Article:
The staff at the Navigators table gave Nikki a survey that asked some questions about her spiritual life.


Back then, Nikki would not have called herself a Christian. She wasn’t sure she believed God existed. Now, three years later, Nikki still does not call herself a Christian. She thinks she believes God, or a force of some kind, exists.


“I come from really wanting facts,” Nikki says. “Sometimes I rely on science to give me proof, but there are certain things that make me think about, ‘Well I can’t deny it, so maybe there is something bigger.’ I still don’t adhere to the foundational Christian beliefs, like Jesus is the Savior and Jesus was immaculately conceived, that the Bible [is infallible], but I’m more okay with the idea of there being a higher power now.”


Still, Nikki, now 21, has become embedded in the Navigators Collegiate community. She calls them another family. The ministry staff, especially her mentor, Abigail Jackson, with whom she meets for two hours a week, has embraced Nikki as she is.

Nikki and Abigail have become so close they even got tattoos together. Nikki chose a tattoo of a wave to remind her of trips to Lake Michigan with her mother, and that her moods, especially the depressive ones, come in waves. Abigail chose a tattoo of a marigold, symbolizing the sentiment from a Relient K song expressing, “I’m not the most amazing, extravagant, special person in the world, but to God, I’m chosen, I’m special, I have value.”   


For Nikki, Abigail and the staff blew away her preconceptions of Christians as “old white people and wealthy.” It has become such a formative part of her college experience—she’s majoring in sociology and will graduate in May 2019—she recruits her friends and other students to The Navigators.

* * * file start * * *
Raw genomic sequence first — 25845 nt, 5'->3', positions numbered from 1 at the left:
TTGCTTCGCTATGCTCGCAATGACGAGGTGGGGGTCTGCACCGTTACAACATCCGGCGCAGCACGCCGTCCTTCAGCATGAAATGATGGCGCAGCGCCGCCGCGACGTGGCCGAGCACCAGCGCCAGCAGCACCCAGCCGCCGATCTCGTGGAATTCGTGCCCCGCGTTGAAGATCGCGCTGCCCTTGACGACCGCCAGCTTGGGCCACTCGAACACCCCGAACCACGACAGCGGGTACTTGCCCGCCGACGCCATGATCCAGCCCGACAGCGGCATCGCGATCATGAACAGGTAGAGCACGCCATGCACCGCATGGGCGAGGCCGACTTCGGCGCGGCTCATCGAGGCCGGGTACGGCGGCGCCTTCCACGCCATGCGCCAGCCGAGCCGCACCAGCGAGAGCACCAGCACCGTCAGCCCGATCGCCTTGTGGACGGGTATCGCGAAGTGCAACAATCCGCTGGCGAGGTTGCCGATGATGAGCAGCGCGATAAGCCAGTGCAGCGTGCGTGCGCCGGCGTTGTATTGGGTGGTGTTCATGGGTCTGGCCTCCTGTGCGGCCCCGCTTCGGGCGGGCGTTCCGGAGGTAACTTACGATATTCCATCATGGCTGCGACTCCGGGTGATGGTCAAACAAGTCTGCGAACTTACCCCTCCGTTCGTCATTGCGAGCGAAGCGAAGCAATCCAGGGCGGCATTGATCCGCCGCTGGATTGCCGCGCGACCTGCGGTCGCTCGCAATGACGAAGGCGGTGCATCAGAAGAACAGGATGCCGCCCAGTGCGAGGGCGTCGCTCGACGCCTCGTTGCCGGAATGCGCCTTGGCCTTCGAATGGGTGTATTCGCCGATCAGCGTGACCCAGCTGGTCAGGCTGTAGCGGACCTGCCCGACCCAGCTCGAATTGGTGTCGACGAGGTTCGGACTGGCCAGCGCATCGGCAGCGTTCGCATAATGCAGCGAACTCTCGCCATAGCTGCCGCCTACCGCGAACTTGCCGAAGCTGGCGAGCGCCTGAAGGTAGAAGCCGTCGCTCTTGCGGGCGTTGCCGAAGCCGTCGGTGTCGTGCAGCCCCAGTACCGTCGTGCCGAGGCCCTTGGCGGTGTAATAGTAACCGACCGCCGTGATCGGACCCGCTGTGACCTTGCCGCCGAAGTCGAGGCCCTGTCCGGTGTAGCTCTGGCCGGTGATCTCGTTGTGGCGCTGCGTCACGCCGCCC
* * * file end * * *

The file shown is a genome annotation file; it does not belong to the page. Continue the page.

“One of the first things I tell people is, it’s not your typical Christian group,” Nikki says. “They just don’t push it on you. They just meet you where you’re at, which is really good.”


Abigail sees Nikki in all her layers—as an Asian American, a feminist, a gay woman, an agnostic explorer of Christianity, a lover of logic, a deep questioner—and together, they have formed a heartfelt, meaningful friendship.


“I’m proud of her, and I’m just really thankful to be a part of her life, and she’s willing to have a fair look at her own life and the things that are so important to me, which are God and Jesus,” says Abigail, 25, seated on a black couch in her light-splattered apartment on the border of Wicker Park and Humboldt Park. “She has been vulnerable, and she has been open.”


The beginning of Nikki’s story in America starts with her adoption at age one by a single, white mother, who adopted Nikki from the Yangxi area of China. Her mother was raised Lutheran. Nikki says she distinctly rejected her Asian American identity as a kid, framing herself through a white lens. As for church, she doesn’t remember ever going, though her mom did once tell her Nikki caused a ruckus after falling off a church pew.